Saturday, December 7, 2013
By North Cairn firstname.lastname@example.org
A new federal rule proposal that seeks to support the state's fisheries while also protecting whales, dolphins and other marine mammals from getting hurt or killed in trawl lines and other fishing gear will be the subject of public hearings in Maine next month.
Scientists approach a North Atlantic right whale entangled in marine rope about 80 miles east of Provincetown, Mass., in 2001. The attempt to free the big mammal was unsuccessful.
2001 AP file photo/The Cape Cod Times
SCHEDULE OF HEARINGS
Machias: Aug. 5, 6-9 p.m. University of Maine at Machias Science Building, 116 O’Brien Ave.
Ellsworth: Aug. 6, 6-9 p.m., Ellsworth Public Library, 20 State St.
Rockland: Aug. 7, 6-9 p.m., Oceanside East High School, 400 Broadway
Portland: Aug. 8, 6-9 p.m. City Hall, State of Maine Room, 389 Congress St.
TO SUBMIT WRITTEN COMMENTS BY MAIL:
Mary Colligan, Assistant Regional Administrator for Protected Resources
National Marine Fisheries Service
55 Great Republic Drive
Gloucester, MA 01930
Attn: ALWTRP Large Whale Rule
ONLINE: For more on the fisheries regulations, visit the NOAA site at www.nmfs.noaa.gov.
The proposal was released Friday by the National Oceanic and Atmospheric Administration's National Marine Fisheries Service, known as NOAA Fisheries. It includes gear changes, area closures, disentanglement measures, research and outreach efforts. It would affect fisheries along the Atlantic coast from Maine to Florida.
In Maine, the proposal would primarily affect lobster harvesters and gill-net fishermen by altering what and how gear is used and establishing closures of two selected fishing areas, federal officials said.
Final approval will not take place until after a public comment period. In Maine, that will be in August. Proposed rules could – and likely would – be refined after federal officials hear from various stakeholder groups, such as lobster harvesters, gill-net and line fishermen, scientists, marine researchers and conservationists.
"We're reviewing (the recommendations) very carefully," said Patrice McCarron, executive director of the Maine Lobstermen's Association. "There's a lot to them," she said, "and the devil is always in the details. We will really go through them with a very fine-toothed comb."
NOAA Fisheries has been working since the mid-1990s to regulate fishing activities to enhance the survival of marine mammals. Since then, marine researchers and federal officials have learned more about how the whales become trapped in lines and nets and several times have revised the original Atlantic Large Whale Take Reduction Plan, which addresses problematic encounters between marine mammals and fishermen and boats.
Each revision has been hotly debated among groups with sometimes competing interests. The most recent set of revisions started in 2009, said Kate Swails, NOAA Fisheries' marine mammal analyst and coordinator of the Atlantic Large Whale Take Reduction Team, which produced the suggested policies with input from fishermen, researchers and marine mammal specialists and state governments.
"It's been a long, long process," said McCarron, whose group represents about 1,200 lobstermen statewide. "There's a lot of frustration and there's a lot of fatigue."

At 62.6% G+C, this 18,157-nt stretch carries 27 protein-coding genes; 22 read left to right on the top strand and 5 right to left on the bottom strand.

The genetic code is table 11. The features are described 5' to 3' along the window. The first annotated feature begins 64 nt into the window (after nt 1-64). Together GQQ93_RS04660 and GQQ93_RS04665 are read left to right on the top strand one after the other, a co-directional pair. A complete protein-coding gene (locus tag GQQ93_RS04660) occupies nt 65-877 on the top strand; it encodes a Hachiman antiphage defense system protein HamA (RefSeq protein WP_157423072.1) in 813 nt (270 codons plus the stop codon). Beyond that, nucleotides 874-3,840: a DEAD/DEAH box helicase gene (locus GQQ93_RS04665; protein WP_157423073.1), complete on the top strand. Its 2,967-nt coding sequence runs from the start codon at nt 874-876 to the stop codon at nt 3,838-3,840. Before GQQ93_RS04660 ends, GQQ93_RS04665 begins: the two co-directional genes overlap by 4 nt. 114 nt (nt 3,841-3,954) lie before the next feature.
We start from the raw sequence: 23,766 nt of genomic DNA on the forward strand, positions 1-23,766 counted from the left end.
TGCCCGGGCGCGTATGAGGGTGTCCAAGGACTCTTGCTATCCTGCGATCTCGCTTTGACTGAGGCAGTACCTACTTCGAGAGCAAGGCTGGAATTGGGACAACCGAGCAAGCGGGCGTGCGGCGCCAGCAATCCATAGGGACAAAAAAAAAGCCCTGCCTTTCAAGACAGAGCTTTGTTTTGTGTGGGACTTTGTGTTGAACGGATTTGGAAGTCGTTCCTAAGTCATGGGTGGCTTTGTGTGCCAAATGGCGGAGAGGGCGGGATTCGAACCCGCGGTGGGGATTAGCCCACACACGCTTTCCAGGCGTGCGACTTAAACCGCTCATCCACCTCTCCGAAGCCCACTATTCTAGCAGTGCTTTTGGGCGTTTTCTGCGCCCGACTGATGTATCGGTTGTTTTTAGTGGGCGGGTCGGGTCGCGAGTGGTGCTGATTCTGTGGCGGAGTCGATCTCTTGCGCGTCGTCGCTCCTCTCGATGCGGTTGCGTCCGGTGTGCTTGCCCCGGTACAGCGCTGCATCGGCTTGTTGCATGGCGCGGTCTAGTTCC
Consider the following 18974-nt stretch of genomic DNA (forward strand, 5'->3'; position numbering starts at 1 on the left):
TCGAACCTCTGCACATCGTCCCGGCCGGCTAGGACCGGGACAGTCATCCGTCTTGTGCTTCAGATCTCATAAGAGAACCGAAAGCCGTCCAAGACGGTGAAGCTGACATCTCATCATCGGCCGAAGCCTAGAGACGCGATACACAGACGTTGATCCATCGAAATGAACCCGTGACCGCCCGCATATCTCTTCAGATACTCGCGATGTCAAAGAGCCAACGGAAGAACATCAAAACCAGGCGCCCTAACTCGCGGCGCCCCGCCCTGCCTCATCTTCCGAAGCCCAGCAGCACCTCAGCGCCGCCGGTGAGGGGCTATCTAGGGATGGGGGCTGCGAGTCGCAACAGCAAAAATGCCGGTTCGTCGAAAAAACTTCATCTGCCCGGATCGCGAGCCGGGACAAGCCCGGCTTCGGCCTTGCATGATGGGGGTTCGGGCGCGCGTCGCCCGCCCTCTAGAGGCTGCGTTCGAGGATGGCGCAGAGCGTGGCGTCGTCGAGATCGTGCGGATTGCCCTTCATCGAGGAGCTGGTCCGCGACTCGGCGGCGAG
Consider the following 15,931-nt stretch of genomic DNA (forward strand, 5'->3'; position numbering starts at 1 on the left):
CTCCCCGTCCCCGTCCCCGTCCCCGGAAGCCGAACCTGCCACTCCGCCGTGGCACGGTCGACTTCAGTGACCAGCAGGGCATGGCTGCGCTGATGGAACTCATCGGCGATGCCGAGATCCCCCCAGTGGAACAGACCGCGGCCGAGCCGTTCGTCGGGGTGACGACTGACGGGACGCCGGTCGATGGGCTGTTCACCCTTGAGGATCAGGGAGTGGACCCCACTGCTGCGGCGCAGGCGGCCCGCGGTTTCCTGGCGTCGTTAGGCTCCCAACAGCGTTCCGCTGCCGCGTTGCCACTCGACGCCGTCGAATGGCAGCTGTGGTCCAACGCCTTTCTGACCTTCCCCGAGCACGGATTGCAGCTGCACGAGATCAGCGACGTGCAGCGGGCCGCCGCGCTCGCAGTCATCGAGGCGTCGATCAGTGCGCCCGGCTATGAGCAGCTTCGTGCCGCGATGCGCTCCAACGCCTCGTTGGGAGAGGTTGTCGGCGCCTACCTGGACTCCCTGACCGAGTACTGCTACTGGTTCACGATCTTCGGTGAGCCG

Lobstermen and other fishermen feel worn down by the fight to keep the fisheries profitable, healthy, sustainable and safe.
"But as tedious as it is, we will be encouraging fishermen to read and think about them," McCarron said of the proposed rules, adding that lobstermen will be urged to attend the meetings and let their feelings be known.
Swails said it will take the cooperation of many different interest groups to come up with an acceptable set of revised rules.
"It's an intricate problem," she said.
Under the Marine Mammal Protection Act, the number of deaths or serious injuries resulting from commercial fishing activities must not affect a species' ability to reach or sustain its optimum sustainable population, NOAA Fisheries officials said. Currently, the number of serious injuries and deaths for right whales is nearly double sustainable limits and more than double those limits for humpbacks.
NOAA is attempting to lower marine mammal entanglements with a variety of techniques, such as reducing the number of vertical lines in the water column by increasing the minimum number of traps per trawl; clearer marking of gear and other modifications to equipment; and fishing closures during certain periods and in areas when the greatest number of whales and marine mammals are active.
NOAA also recommends gear-setting requirements to make it easier for snared whales to free themselves.
The proposed rules are designed to more closely accommodate both the needs of large marine mammals and the fishing industry, Swails said.
"I try to talk about the reality of fishing in Maine," McCarron said, adding that many of the federal recommendations are good ideas but may need to be adapted to real-life conditions on the water. "We need to educate people about the cost of fishing, about the safety of fishing," she said.
Several seasonal closure alternatives are proposed for all trap and pot fisheries. Maine lobstermen would be affected by closures of Jordan's Basin off Acadia National Park from Nov. 1 to Jan. 31 and Jeffreys Ledge, a 33-mile-long, somewhat shallow area stretching from the coast of Rockport, Mass., to southeast of Cape Elizabeth, from Oct. 1 to Jan. 31.